Adan v. Insight Investigations, Inc. et al
ORDER Granting 15 Motion for Leave to File an Amended Complaint. Plaintiff shall file an amended complaint within five days of the Court's order. The hearing date set for April 28, 2017 shall be vacated. Signed by Judge Gonzalo P. Curiel on 4/18/17. (dlg)
UNITED STATES DISTRICT COURT
SOUTHERN DISTRICT OF CALIFORNIA
AHMED S. ADAN, an individual,
INSIGHT INVESTIGATION, INC. A
California corporation; and DOES 110, inclusive,
CASE NO. 16cv2807-GPC(WVG)
ORDER GRANTING PLAINTIFF’S
MOTION FOR LEAVE TO FILE
AN AMENDED COMPLAINT
[Dkt. No. 15.]
Before the Court is Plaintiff’s motion for leave to file an amended complaint.
(Dkt. No. 15.) An opposition and reply were filed. (Dkt. Nos. 17, 19.) After a review
of the briefs, the Court GRANTS Plaintiff’s motion for leave to file an amended
On November 15, 2016, the case was removed from state court. (Dkt. No. 1.)
According to the complaint, on February 20, 2015, Plaintiff Ahmed Adan (“Plaintiff”)
received a written offer of employment as a “Call Center Fit Expert” with Road Runner
Sports (“RRS”). (Dkt. No. 1-2, Compl. ¶ 14.) On the same day, RRS requested an
employment background check report from Defendant Insight Investigations, Inc.
(“Defendant”). (Id. ¶ 15.) Part of the background check involved a criminal history
report. (Id. ¶ 17.) The criminal history report for Plaintiff disclosed a criminal history
of an individual who did not share the same middle name as Plaintiff. (Id. ¶ 21.)
1 Despite the discrepancy in the middle initials, Defendant disclosed the criminal history
2 report of the other named person on Plaintiff’s employment background check report
3 which was sold to RRS. (Id. ¶ 23.) Plaintiff was informed he could not be hired
4 because of the criminal history information. (Id. ¶ 24.) Plaintiff immediately disputed
5 the information with Defendant but Defendant failed to comply with certain provisions
6 of the Fair Credit Reporting Act (“FCRA”). He alleges that Defendant failed to utilize
7 reasonable procedures to ensure the maximum possible accuracy of information on
8 Plaintiff’s background check report required by 15 U.S.C. § 1681e(b), failed to use
9 strict procedures to ensure that the reported public records information for employment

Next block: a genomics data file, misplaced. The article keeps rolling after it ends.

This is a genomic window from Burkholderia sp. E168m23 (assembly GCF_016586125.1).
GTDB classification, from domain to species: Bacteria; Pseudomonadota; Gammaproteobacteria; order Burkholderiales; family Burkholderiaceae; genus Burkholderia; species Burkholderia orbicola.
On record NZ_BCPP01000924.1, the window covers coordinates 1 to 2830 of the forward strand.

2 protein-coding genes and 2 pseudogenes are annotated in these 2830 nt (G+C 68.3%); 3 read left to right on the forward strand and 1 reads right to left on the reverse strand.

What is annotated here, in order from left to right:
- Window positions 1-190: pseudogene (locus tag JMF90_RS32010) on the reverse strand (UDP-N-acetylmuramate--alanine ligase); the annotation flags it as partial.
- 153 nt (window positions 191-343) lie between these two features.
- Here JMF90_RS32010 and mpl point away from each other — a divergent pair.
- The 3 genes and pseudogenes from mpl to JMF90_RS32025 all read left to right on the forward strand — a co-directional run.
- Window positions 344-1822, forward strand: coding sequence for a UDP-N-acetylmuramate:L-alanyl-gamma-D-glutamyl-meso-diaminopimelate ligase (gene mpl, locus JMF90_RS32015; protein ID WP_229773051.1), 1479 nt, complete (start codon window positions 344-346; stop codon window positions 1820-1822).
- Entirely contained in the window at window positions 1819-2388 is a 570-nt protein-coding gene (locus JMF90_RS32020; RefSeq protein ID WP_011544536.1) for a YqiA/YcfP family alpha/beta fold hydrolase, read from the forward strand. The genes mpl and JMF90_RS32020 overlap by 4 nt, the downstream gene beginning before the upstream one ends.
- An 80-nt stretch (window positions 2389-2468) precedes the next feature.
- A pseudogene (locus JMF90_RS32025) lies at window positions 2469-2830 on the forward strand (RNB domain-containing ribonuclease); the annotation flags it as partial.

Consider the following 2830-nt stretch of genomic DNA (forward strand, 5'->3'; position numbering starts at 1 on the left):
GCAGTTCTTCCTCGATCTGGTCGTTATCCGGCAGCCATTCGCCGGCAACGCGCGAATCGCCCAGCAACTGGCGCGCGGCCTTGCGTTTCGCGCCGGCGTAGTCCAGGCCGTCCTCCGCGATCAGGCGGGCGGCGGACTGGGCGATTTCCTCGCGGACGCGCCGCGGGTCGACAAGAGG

10 purposes was complete and up to date as mandated by 15 U.S.C. § 1681k(a)(2), and
11 failed to disclose to Plaintiff a true copy of the original report upon request as required
12 by 15 U.S.C. § 1681g(a). (Id.)
On February 22, 2017, a scheduling order was filed by the Magistrate Judge
14 setting a deadline of March 24, 2017 as the date to file any motion to amend the
15 pleadings. (Dkt. No. 12.) On March 24, 2017, Plaintiff filed a motion for leave to file
16 an amended complaint. (Dkt. No. 15.) Plaintiff seeks to add a cause of action that
17 Defendant failed to provide Plaintiff a written notice of reinvestigation required under
18 15 U.S.C. § 1681i(a)(6). Defendant opposes the motion arguing there was undue delay
19 in bringing the motion and the motion is being brought in bad faith.
Federal Rule of Civil Procedure 15
Under Federal Rule of Civil Procedure (“Rule”) 15(a), leave to amend a
22 complaint after a responsive pleading has been filed may be allowed by leave of the
23 court and “shall freely be given when justice so requires.” Foman v. Davis,
24 371 U.S. 178, 182 (1962); Fed. R. Civ. P. 15(a). Granting leave to amend rests in the
25 sound discretion of the trial court. Internat’l Ass’n of Machinists & Aerospace
26 Workers v. Republic Airlines, 761 F.2d 1386, 1390 (9th Cir. 1985). This discretion
27 must be guided by the strong federal policy favoring the disposition of cases on the
28 merits and permitting amendments with “extreme liberality.” DCD Programs Ltd. v.
1 Leighton, 833 F.2d 183, 186 (9th Cir. 1987).
Because Rule15(a) favors a liberal policy, the nonmoving party bears the burden
3 of demonstrating why leave to amend should not be granted. Genentech, Inc. v. Abbott
4 Labs., 127 F.R.D. 529, 530-31 (N.D. Cal. 1989). In assessing the propriety of an
5 amendment, courts consider several factors: (1) undue delay, (2) bad faith or dilatory
6 motive; (3) repeated failure to cure deficiencies by amendments previously permitted;
7 (4) prejudice to the opposing party; and (5) futility of amendment. Foman, 371 U.S. at
8 182; United States v. Corinthian Colleges, 655 F.3d 984, 995 (9th Cir. 2011). These
9 factors are not equally weighted; the possibility of delay alone, for instance, cannot